One of the most important aspects of your financial life is your credit. Your credit is essentially your financial reputation. It is a record of how you handle your money obligations. Because it is fairly simple to check your credit report, or your credit score, there are a number of people who might be interested in your credit. This includes lenders, of course, but also insurers, cell phone providers, landlords, and even employers.
You should realize that your financial name is being established almost from the beginning. The first loan you get, whether it is a credit card or a car loan that your parents co-sign, is the beginning of your credit history. How you handle the payments will be recorded in your credit report and used to determine your credit score. If you start off on the wrong financial foot with your bills, you will find it difficult later to get certain jobs, buy a house, or even be approved for a cell phone plan.
Most people equate their credit with the credit score. A credit score is a numerical representation of your credit history. You have three main credit reports, made up of information reported to the three major credit bureaus (Experian, Equifax, and TransUnion). Information from these credit reports is taken and assigned number values. These values are then plugged into an algorithm. The most popular credit score model used is the FICO score, although there are other scoring models that might be used for different purposes.
For the most part, your credit score is comprised of five main factors:
1. Payment history: 35% of your credit score is based on how you handle your payments. If you pay on time, your behavior positively impacts your score. If you are late, though, the information is recorded in your credit report, and then used in the calculation of your credit score. Realize that non-credit payment problems can impact your credit score as well. If you are late with utilities, or with the rent, you might be reported to the credit bureaus, and that payment information will become part of your credit profile and included as a negative item in the credit scoring algorithm.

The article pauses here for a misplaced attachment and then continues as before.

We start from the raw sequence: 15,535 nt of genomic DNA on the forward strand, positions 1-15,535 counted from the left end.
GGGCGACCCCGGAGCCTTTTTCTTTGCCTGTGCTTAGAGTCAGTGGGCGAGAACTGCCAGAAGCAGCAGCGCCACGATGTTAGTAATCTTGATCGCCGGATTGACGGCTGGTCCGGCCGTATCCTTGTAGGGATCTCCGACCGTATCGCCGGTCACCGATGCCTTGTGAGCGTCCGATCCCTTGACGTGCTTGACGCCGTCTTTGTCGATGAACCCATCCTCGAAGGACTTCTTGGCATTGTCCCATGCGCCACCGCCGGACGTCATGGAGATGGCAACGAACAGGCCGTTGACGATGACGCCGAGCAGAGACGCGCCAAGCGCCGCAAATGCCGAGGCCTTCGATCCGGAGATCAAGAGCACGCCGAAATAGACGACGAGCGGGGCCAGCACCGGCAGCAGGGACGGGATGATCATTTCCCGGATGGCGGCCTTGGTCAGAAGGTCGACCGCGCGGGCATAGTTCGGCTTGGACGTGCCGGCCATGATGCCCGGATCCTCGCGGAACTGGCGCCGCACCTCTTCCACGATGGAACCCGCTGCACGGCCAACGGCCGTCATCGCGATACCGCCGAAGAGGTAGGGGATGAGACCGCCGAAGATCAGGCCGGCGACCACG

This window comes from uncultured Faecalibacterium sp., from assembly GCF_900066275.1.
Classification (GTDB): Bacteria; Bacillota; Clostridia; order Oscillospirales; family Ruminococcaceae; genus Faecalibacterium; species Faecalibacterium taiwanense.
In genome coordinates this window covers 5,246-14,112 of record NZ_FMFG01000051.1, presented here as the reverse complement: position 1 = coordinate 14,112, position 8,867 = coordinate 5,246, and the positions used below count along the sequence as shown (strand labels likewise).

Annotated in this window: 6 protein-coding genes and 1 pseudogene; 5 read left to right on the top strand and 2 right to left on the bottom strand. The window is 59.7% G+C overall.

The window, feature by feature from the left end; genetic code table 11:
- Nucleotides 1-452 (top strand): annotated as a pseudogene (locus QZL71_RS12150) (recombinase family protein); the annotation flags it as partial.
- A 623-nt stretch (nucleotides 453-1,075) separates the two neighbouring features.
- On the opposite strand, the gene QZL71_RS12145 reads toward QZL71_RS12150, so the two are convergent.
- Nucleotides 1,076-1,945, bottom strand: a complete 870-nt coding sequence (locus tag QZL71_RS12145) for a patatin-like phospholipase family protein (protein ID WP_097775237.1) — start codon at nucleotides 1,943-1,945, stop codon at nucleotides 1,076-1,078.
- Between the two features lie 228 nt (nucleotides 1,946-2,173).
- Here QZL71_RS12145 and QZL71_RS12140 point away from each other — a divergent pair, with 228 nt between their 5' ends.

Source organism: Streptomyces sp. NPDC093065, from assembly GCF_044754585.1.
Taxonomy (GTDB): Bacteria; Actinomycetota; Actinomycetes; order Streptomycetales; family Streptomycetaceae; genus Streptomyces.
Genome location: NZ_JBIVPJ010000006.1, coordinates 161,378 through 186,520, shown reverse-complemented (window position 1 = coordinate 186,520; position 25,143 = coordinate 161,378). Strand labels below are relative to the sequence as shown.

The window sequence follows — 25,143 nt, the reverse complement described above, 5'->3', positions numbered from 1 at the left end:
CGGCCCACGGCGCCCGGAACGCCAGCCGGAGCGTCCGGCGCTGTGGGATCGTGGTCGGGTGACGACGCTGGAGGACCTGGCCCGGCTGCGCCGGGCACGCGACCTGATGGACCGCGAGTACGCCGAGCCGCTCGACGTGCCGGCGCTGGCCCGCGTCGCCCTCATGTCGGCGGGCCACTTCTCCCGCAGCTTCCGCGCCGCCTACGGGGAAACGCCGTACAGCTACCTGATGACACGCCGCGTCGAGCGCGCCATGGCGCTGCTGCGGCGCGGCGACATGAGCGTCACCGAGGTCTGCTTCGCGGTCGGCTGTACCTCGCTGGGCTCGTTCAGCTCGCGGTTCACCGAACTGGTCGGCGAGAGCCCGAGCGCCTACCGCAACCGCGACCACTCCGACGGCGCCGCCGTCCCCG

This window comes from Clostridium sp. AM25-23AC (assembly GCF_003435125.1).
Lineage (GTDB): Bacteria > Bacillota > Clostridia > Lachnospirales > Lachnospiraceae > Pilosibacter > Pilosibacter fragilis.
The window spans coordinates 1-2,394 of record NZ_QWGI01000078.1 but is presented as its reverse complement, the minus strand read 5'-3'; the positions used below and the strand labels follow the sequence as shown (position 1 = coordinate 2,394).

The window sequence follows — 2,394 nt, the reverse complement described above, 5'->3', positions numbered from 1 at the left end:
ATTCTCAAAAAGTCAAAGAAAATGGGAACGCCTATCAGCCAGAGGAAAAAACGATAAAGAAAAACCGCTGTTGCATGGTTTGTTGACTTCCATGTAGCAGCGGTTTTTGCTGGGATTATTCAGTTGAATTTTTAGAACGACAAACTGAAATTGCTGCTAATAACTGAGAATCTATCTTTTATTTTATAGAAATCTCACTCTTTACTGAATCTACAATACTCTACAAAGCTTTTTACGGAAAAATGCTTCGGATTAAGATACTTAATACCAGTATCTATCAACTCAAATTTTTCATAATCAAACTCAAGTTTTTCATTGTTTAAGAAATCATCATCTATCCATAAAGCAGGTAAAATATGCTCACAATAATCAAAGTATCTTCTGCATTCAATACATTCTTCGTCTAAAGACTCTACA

2. Amount of credit used: Another 30% of your credit score has to do with how much of your available credit is being used. If you are close to the maximum on your credit cards, it will drag down your score. The way you pay down installment debt, such as mortgages and car loans, will also factor in to how your credit utilization is viewed.
3. Age of credit: Next, the age of your credit accounts for 15% of your credit score. There are two parts to the length of your credit history. Your oldest account is considered, including how long it has been open. This provides an idea of how long you have been using credit. The longer you have used credit, the better it is for your credit score. The other part is the average age of all of your accounts. The higher the age, the better your credit score, and the longer you have accounts in good standing, the more it will help your credit.
4. Types of accounts: All of the accounts you have opened are included in your credit report. The credit scoring algorithm takes into account whether or not you have a diversity of accounts. Having revolving accounts, like credit cards, mixed with installment accounts, like car loans, can show that you handle different types of credit responsibly. Also realize that where you get your account matters as well. A payday loan is not considered as favorably in your score as a mortgage. A credit card from a department store is more negative than a credit card from a major bank issuer. The types of accounts you have account for 10% of your FICO score.
5. New credit and inquiries: The final 10% of your credit score is based on the credit inquiries made on your behalf. When you look at your own credit, or if someone looks at your credit without you asking them to, it doesn’t factor into your credit score. However, if you apply for new credit, it will be included in calculations for your credit score. Your score can be lowered if you apply for too many credit accounts at once.
Because your credit rating is so important, it is vital that you work to begin establishing good credit as early as possible. This means that you have to use credit in a responsible manner.
If you are just starting out, it is vital that you start out right. You will need to open some sort of credit account if you are to build good credit. One of the easiest ways to begin establishing credit is to get a credit card. If you are under 21, you will need to prove that you have a job that will allow you to handle making payments on the credit card account, or you will need a co-signer. However, it is important to be careful when you use a credit card. It can be the fastest and easiest way to establish a good credit rating, but it can also be a fast way to overwhelming debt. When you open a credit card account, follow these rules to help you establish good credit while avoiding the pitfalls of debt:
• Keep to a budget: Remember that a credit card is a loan. So you should make a budget and stick to it. Don’t spend money you don’t already have. Before you make a purchase with your credit card, make sure you have money in your checking account to cover the cost, and make sure that the purchase fits within your budget.
• Track your spending: Keep track of purchases you make. After you buy something, record the transaction in a ledger, or in personal finance software. When you track your spending, you can reduce the chances that your credit card purchases will get out of control.